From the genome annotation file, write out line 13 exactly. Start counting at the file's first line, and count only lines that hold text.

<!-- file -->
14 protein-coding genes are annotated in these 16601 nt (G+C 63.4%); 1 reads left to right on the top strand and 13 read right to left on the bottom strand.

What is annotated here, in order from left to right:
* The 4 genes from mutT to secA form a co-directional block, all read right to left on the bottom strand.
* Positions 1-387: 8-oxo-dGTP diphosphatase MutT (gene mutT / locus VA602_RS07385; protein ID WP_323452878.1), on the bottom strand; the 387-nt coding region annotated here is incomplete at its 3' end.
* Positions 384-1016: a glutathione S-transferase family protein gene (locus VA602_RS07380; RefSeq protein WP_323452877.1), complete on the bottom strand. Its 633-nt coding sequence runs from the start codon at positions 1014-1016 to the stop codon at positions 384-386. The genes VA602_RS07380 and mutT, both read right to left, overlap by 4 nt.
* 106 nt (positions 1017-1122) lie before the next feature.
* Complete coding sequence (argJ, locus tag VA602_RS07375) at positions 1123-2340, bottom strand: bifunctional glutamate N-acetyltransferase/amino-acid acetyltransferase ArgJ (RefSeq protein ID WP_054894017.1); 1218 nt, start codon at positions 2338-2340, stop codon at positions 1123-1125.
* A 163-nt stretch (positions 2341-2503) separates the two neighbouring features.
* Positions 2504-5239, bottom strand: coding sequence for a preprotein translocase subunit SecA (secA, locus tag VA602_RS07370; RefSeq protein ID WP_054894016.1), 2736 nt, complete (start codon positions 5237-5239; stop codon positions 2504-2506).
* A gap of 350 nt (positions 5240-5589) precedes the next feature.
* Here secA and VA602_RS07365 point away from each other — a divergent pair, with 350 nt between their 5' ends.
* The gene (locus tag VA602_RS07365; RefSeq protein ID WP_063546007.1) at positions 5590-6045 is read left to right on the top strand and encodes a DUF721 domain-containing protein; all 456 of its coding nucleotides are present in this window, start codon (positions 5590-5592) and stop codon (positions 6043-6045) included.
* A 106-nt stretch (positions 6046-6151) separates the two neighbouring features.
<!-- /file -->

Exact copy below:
* A 106-nt stretch (positions 6046-6151) separates the two neighbouring features.